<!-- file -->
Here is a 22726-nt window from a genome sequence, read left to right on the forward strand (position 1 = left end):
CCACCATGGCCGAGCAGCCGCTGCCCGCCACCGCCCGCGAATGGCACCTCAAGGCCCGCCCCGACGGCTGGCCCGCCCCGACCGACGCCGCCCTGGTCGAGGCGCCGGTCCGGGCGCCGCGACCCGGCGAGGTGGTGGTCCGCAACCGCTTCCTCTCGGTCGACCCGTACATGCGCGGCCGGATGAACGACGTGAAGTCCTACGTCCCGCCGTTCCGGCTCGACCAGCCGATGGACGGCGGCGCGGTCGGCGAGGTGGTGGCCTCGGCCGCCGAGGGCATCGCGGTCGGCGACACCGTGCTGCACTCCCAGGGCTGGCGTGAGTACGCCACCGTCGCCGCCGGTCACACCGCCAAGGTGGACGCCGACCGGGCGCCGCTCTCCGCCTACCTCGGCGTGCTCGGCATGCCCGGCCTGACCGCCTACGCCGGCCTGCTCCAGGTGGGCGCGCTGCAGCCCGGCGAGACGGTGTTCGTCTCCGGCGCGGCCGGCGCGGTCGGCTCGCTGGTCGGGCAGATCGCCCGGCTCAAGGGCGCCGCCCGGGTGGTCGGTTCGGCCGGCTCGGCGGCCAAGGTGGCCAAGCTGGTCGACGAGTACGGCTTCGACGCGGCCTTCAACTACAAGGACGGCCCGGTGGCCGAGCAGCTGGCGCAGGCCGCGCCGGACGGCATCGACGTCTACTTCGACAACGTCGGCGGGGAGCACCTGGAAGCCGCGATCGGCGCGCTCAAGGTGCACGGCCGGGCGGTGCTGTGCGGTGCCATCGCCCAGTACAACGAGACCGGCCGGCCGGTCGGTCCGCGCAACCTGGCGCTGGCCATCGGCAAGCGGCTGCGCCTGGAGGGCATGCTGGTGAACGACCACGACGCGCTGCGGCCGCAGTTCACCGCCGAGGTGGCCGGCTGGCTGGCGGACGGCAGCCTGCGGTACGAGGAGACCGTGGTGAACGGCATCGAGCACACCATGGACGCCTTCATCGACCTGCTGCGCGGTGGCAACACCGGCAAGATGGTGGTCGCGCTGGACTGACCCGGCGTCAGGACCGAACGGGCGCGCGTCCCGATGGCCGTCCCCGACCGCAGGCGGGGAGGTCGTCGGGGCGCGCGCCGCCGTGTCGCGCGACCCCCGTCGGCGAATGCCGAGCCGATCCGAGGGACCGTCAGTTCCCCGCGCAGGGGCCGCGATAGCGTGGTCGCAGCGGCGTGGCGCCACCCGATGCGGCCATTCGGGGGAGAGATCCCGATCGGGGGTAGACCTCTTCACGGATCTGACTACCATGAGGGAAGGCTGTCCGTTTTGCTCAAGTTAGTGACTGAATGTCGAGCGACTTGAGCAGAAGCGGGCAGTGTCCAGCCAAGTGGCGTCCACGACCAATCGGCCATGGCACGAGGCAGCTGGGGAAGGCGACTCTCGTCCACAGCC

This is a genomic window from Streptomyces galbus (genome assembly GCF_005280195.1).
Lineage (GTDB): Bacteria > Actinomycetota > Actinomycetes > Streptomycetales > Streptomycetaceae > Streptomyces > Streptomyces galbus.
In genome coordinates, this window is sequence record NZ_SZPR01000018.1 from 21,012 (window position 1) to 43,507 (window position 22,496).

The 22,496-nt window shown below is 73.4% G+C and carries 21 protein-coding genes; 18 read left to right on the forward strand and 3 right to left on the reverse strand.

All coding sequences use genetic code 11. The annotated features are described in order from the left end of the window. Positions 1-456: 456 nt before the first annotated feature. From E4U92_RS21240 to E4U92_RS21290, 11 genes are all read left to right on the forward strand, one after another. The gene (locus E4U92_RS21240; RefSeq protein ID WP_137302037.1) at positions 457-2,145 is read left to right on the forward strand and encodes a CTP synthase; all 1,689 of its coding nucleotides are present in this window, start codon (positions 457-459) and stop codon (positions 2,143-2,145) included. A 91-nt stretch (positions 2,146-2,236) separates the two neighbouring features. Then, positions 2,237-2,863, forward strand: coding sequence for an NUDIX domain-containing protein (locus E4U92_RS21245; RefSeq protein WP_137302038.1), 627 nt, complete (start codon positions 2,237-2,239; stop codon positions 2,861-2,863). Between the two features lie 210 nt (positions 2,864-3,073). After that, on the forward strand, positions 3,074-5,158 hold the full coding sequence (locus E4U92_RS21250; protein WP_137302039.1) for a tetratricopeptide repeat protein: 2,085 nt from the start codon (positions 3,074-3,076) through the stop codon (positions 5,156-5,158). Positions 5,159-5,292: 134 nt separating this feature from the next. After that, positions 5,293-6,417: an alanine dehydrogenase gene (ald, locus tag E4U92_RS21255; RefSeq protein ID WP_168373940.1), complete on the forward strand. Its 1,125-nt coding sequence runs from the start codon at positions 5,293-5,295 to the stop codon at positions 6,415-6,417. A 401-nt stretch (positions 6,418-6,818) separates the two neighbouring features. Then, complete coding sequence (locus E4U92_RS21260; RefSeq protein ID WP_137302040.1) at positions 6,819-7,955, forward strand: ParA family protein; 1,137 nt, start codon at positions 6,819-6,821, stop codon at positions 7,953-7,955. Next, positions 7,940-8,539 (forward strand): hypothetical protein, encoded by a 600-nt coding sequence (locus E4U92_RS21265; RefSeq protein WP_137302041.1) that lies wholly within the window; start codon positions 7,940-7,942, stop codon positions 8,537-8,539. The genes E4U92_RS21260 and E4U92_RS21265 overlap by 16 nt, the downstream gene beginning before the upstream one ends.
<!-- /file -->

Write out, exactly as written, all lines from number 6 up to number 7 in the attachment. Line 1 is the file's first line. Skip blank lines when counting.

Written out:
The 22,496-nt window shown below is 73.4% G+C and carries 21 protein-coding genes; 18 read left to right on the forward strand and 3 right to left on the reverse strand.

All coding sequences use genetic code 11. The annotated features are described in order from the left end of the window. Positions 1-456: 456 nt before the first annotated feature. From E4U92_RS21240 to E4U92_RS21290, 11 genes are all read left to right on the forward strand, one after another. The gene (locus E4U92_RS21240; RefSeq protein ID WP_137302037.1) at positions 457-2,145 is read left to right on the forward strand and encodes a CTP synthase; all 1,689 of its coding nucleotides are present in this window, start codon (positions 457-459) and stop codon (positions 2,143-2,145) included. A 91-nt stretch (positions 2,146-2,236) separates the two neighbouring features. Then, positions 2,237-2,863, forward strand: coding sequence for an NUDIX domain-containing protein (locus E4U92_RS21245; RefSeq protein WP_137302038.1), 627 nt, complete (start codon positions 2,237-2,239; stop codon positions 2,861-2,863). Between the two features lie 210 nt (positions 2,864-3,073). After that, on the forward strand, positions 3,074-5,158 hold the full coding sequence (locus E4U92_RS21250; protein WP_137302039.1) for a tetratricopeptide repeat protein: 2,085 nt from the start codon (positions 3,074-3,076) through the stop codon (positions 5,156-5,158). Positions 5,159-5,292: 134 nt separating this feature from the next. After that, positions 5,293-6,417: an alanine dehydrogenase gene (ald, locus tag E4U92_RS21255; RefSeq protein ID WP_168373940.1), complete on the forward strand. Its 1,125-nt coding sequence runs from the start codon at positions 5,293-5,295 to the stop codon at positions 6,415-6,417. A 401-nt stretch (positions 6,418-6,818) separates the two neighbouring features. Then, complete coding sequence (locus E4U92_RS21260; RefSeq protein ID WP_137302040.1) at positions 6,819-7,955, forward strand: ParA family protein; 1,137 nt, start codon at positions 6,819-6,821, stop codon at positions 7,953-7,955. Next, positions 7,940-8,539 (forward strand): hypothetical protein, encoded by a 600-nt coding sequence (locus E4U92_RS21265; RefSeq protein WP_137302041.1) that lies wholly within the window; start codon positions 7,940-7,942, stop codon positions 8,537-8,539. The genes E4U92_RS21260 and E4U92_RS21265 overlap by 16 nt, the downstream gene beginning before the upstream one ends.